Earthshot: charting a course for a sustainable future

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“We’ll be able to look the next generation in the eye” were the words from Prince William at this year’s Earthshot+ event in Singapore held on 12th November 2023, the day after the third annual Earthshot awards ceremony that welcomed 15 nominees from around the world as well as a star-studded list of guests who walked the ‘green carpet’. Following in the footsteps of both the late Queen and the recently-crowned King, the heir to the throne has made it his decade-long mission to continue their work of championing environmental causes, but vows to “go further” than just patronage to make his vision of a sustainable world possible in a “critical decade for the Earth”.

Originating from President John F. Kennedy’s 1960s “Moonshot” ambition to get a man on the moon by the turn of the decade, Prince William was inspired to name his mission ‘Earthshot’ with the aim of uniting innovative individuals and organisations from across the globe to come together and offer solutions for repairing the world.

Five prize-winners each year are offered a £1 million investment in their projects, access to a network of like-minded individuals who can offer help to ensure their solutions are adopted, and a “global platform and profile” to share their journeys towards sustainable development. Founded in 2020 with an end signpost for 2030, over ten years the Earthshot mission will deliver £50 million investment to 50 sustainable projects over five different categories, each corresponding to one of the prize’s five goals for restoring the planet. These are:

To protect and restore nature: this goal is to ensure the natural world and all its species are protected. It aims to tackle deforestation, logging and mass land clearing as well as preserving wildlife and vital ecosystems which are essential for all human life. 2022 finalist Hutan, a wildlife research and conservation organisation in Malaysian Borneo, recognised the impact of human activities on endangered species within their forests through close monitoring over the past 25 years. Hutan was founded through concern for the ability of these species to navigate through the fragmented parts of their affected habitat safely. Today their team provides environmental education to local communities who coexist with these animals to empower them to protect these precious animals for generations to come.

Five prize-winners each year are offered a £1 million investment in their projects

Clean our air: to tackle the impact of human activity in the air we breathe. Urbanisation has led to an increase in fossil fuels emitting toxic fumes and worsening pollution. Solutions to this problem will be achieved with strategies promoting 100% renewable energy, clean energy, and better access to green transport links.

Revive our oceans: preservation of our coastlines, sustainable fishing practices and focus on marine animal conservation. A past winner of this award, Coral Vita, is a team based in the Bahamas who used new methods of growing coral fifty times faster than nature would be able to alone after the destruction of their local coral farm. A year after winning the most prestigious global prize for the environment in history, their team had already planted 6,000 new coral fragments and secured further funding with beer company, Corona, who match each donation made to the Coral Vita project.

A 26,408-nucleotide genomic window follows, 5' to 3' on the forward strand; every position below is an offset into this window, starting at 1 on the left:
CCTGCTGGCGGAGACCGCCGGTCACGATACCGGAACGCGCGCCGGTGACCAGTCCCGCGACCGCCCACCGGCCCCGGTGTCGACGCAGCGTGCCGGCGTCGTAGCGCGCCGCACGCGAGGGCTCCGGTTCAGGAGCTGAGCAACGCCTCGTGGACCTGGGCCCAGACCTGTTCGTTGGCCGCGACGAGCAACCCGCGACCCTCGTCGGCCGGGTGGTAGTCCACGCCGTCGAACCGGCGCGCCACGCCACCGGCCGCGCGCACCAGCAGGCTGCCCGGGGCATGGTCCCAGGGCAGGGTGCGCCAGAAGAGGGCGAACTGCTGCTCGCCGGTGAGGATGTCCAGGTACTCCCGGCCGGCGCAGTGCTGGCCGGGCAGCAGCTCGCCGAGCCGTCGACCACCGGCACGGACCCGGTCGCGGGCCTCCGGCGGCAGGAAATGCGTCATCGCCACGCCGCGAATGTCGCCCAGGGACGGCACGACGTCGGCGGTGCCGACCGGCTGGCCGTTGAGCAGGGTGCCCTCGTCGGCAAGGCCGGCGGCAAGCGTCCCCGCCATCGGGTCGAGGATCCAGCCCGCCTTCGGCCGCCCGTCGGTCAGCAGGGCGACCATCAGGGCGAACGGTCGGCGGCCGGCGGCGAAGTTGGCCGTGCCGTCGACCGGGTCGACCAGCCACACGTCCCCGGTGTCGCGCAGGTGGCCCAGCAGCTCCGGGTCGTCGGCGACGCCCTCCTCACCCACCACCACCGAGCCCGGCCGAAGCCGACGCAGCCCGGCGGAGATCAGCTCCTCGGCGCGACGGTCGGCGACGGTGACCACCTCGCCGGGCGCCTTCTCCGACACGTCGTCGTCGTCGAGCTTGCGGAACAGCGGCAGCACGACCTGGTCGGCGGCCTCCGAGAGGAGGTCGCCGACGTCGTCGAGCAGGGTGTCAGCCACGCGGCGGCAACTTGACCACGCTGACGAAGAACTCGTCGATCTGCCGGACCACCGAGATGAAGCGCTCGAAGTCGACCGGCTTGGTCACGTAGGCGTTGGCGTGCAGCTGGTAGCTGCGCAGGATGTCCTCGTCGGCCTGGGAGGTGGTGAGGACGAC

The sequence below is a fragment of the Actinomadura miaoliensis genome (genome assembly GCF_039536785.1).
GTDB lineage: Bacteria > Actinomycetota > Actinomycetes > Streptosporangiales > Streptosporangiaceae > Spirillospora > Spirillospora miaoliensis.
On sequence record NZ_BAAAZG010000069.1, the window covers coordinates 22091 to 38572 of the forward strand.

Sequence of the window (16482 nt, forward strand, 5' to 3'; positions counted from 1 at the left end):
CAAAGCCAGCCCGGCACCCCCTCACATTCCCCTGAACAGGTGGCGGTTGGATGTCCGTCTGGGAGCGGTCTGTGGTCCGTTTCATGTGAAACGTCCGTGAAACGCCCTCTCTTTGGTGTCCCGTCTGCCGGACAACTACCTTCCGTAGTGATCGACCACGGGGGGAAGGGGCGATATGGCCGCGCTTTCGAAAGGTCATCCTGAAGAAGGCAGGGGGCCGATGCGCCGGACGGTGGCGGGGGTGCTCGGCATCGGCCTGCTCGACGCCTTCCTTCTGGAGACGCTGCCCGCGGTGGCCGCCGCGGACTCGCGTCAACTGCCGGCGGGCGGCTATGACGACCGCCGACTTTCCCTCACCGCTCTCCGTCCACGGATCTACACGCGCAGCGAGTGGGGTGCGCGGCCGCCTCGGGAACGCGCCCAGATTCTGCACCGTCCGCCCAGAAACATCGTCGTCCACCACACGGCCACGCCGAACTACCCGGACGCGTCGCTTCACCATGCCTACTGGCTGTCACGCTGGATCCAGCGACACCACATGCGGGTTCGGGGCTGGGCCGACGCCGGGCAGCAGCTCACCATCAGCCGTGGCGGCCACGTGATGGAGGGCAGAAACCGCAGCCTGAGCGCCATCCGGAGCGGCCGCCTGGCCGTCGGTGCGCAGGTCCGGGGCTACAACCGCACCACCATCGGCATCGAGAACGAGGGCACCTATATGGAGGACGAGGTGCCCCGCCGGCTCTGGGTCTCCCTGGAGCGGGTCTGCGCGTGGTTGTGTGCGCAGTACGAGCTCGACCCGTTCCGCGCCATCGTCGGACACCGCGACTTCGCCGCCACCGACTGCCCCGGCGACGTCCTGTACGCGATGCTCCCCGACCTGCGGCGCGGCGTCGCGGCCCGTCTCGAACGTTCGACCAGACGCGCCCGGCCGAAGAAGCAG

Build a waste-free world: ‘reuse, repurpose, recycle’ for a world free from unnecessary food waste, single use plastic packaging and green space taken over by landfill sites. The city of Milan, Italy, was the 2021 winner of this award with its pledge to cut food waste. ‘The City of Milan Food Waste Hubs’ made them the first major city in the world with a food waste policy in place for all aspects of their society, from private businesses to schools and public agencies. Milan could now be seen as a blueprint for political agendas around the world wanting to work on reducing the amount of food going to waste.

Fix our climate: with 95% of children in a 2021 UNICEF survey admitting they are concerned about climate change, this is something which is affecting the younger generation more than most as concern for their futures grow.

Over a decade, the Earthshot mission will deliver £50 million investment in 50 sustainable projects over five different categories

Innovators will have to provide ideas to address issues, such as damaging greenhouse gas emissions, to prevent further global warming of the planet and protect against the threat of climate driven disasters.

The future King has now reached his third year of documenting this journey, and in doing so has begun to outline his key priorities for the leadership role he will one day inherit. By focusing his attention on a small number of projects that are close to his heart and the hearts of future generations, the Prince has shown that he shares our concerns and is willing to use his position of power to promote change.

However, some of you may be wondering whether a flight to Singapore is justifiable in terms of carbon footprint. ITV News Royal Correspondent Chris Ship reported that Palace aides and Earthshot organisers ‘acknowledge’ the impact that flying to these major cities has on the environment but argue the negative impact is more than offset by the dramatic changes and environmental solutions the prize promises to bring. The prizes have now been awarded in London, Boston, and Singapore, with ceremonies available to watch now via the BBC.

Image: Elena Mozhvilo via Unsplash

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